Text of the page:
If you or family need medical attention, you simply go to the nearest hospital. But imagine living in a tropical jungle, on a river the size of the Mississippi and the nearest doctor is several days away.

That was the reality for people living on one Pacific Island just north of Australia, until help came in the form of a seaplane. Now additional help is now on the way but not before stopping by Falcon Field in Mesa to help spread the word of "Samaritan Aviation."

"This airplane is going to save lives," said pilot and founder Mark Palm, the president of the faith based medical air relief operation on Papua New Guinea.

The organization's newest plane, which will be in Mesa for the next few days, is on it's way to the far away Pacific island.

"The airplane over there already is saving lives," he said. "We saved over 100 lives last year. Sixty of them were mothers and babies."

Once in Papua New Guinea this ambulance with wings will provide emergency evacuation flights, medical supply runs and disaster relief. In that area there is one hospital for 500,000 people.

Getting to that hospital is nearly impossible. With 700 miles of river to travel, 80 percent of the people are three to five days away from medical care. Samaritan Aviation can get them help within 40 minutes.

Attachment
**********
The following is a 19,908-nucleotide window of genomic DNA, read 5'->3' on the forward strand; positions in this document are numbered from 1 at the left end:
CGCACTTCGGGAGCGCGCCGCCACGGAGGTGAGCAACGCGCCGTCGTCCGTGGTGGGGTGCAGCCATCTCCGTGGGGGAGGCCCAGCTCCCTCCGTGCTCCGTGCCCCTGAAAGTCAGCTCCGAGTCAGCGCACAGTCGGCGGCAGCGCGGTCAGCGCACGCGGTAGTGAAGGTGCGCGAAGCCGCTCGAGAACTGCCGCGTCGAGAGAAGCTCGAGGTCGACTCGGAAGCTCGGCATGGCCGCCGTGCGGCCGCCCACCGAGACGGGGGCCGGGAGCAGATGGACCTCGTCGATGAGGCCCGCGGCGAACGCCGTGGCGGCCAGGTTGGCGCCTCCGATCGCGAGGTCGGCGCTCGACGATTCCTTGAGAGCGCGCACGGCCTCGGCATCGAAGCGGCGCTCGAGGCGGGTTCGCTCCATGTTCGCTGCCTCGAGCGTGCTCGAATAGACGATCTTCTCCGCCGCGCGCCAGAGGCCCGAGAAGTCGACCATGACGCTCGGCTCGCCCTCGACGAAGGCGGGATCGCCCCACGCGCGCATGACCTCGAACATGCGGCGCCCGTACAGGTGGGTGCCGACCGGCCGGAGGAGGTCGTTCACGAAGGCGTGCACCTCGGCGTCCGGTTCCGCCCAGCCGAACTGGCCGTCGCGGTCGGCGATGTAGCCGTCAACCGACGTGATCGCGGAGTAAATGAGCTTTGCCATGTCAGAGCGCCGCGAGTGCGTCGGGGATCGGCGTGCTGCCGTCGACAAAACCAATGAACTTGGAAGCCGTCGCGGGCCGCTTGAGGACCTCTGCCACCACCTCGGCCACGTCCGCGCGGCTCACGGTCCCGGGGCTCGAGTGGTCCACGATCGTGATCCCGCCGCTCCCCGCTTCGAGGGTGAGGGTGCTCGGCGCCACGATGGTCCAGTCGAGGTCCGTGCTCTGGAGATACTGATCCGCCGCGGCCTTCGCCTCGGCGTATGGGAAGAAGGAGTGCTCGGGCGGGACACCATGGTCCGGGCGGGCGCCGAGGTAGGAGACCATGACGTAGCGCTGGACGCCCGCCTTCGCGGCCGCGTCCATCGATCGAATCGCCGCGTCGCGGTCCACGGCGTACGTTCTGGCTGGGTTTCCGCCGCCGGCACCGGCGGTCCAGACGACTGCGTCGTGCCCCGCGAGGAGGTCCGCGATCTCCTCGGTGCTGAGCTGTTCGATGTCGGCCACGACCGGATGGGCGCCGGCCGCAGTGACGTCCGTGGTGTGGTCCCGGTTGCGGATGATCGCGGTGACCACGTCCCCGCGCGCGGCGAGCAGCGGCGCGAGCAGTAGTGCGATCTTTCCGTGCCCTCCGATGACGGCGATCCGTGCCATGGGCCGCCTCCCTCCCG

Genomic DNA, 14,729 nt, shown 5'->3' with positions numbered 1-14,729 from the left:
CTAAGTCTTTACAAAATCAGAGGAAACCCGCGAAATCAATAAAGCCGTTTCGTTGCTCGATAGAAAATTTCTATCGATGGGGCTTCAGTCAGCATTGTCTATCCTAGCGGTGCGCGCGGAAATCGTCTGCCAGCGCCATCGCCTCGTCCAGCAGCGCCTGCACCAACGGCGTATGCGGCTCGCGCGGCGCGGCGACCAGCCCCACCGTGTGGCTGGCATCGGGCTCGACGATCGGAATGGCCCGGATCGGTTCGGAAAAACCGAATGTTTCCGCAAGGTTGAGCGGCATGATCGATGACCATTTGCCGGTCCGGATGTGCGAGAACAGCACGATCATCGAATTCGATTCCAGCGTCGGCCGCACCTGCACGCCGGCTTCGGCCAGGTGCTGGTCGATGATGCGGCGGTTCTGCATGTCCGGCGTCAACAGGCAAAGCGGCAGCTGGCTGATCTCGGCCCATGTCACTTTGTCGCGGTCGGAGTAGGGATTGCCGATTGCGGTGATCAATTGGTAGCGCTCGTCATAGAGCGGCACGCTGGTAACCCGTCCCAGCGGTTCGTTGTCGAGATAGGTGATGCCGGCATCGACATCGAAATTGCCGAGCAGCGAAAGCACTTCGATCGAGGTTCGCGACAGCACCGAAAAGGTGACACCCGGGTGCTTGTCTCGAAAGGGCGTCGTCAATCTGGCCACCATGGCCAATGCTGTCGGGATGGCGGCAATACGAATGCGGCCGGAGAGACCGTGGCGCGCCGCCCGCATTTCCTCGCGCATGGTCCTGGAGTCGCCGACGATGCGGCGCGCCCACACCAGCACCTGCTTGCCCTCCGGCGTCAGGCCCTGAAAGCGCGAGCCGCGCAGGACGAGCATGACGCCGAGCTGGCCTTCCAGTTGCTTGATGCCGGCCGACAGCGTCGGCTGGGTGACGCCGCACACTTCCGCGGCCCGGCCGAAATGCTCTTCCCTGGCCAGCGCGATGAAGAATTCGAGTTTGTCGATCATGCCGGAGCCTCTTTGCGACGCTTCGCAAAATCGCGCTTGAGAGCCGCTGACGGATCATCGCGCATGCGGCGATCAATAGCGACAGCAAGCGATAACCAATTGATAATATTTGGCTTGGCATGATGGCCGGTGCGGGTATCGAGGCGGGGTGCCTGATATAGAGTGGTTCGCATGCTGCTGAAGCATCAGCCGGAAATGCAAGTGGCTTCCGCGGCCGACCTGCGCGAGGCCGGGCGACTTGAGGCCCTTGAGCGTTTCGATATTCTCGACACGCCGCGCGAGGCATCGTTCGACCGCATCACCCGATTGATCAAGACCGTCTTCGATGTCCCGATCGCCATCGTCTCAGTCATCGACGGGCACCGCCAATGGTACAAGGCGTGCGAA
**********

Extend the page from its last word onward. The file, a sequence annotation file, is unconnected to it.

"You're talking breached births and retained placentas and snake bites and tuberculosis. Ninety-eight percent of the people have malaria," Palm said. "To be able to get there quickly and bring them into the one and only hospital is vital."

Director of Administration for Samaritan, Bryan Yeager says a second plane is needed to save additional lives.

"The plane we have over there now was down for two weeks and there were 18 people who died that maybe we could have gone in and saved them," Yeager said. "When you think about it, every time the plane is down somebody is possibly dying."

For Mark and Bryan, they see working for Samaritan as a calling. For the people their helping, and the way their doing it, well that goes beyond explanation.

"These people have never seen cars, electricity, roads, they ocean where we're based. So to bring them in emergency airplane and bring them all the way into Wee Whack, I can't imagine what it must be like for them," Palm said.

The cost of running "Samaritan Aviation" can run as high as $1 million a year. The Papua New Guinea government covers 50 percent. The other half is solely from donations.

If you'd like to learn more about their efforts, and how to donate, you can click on Samaritan Aviation.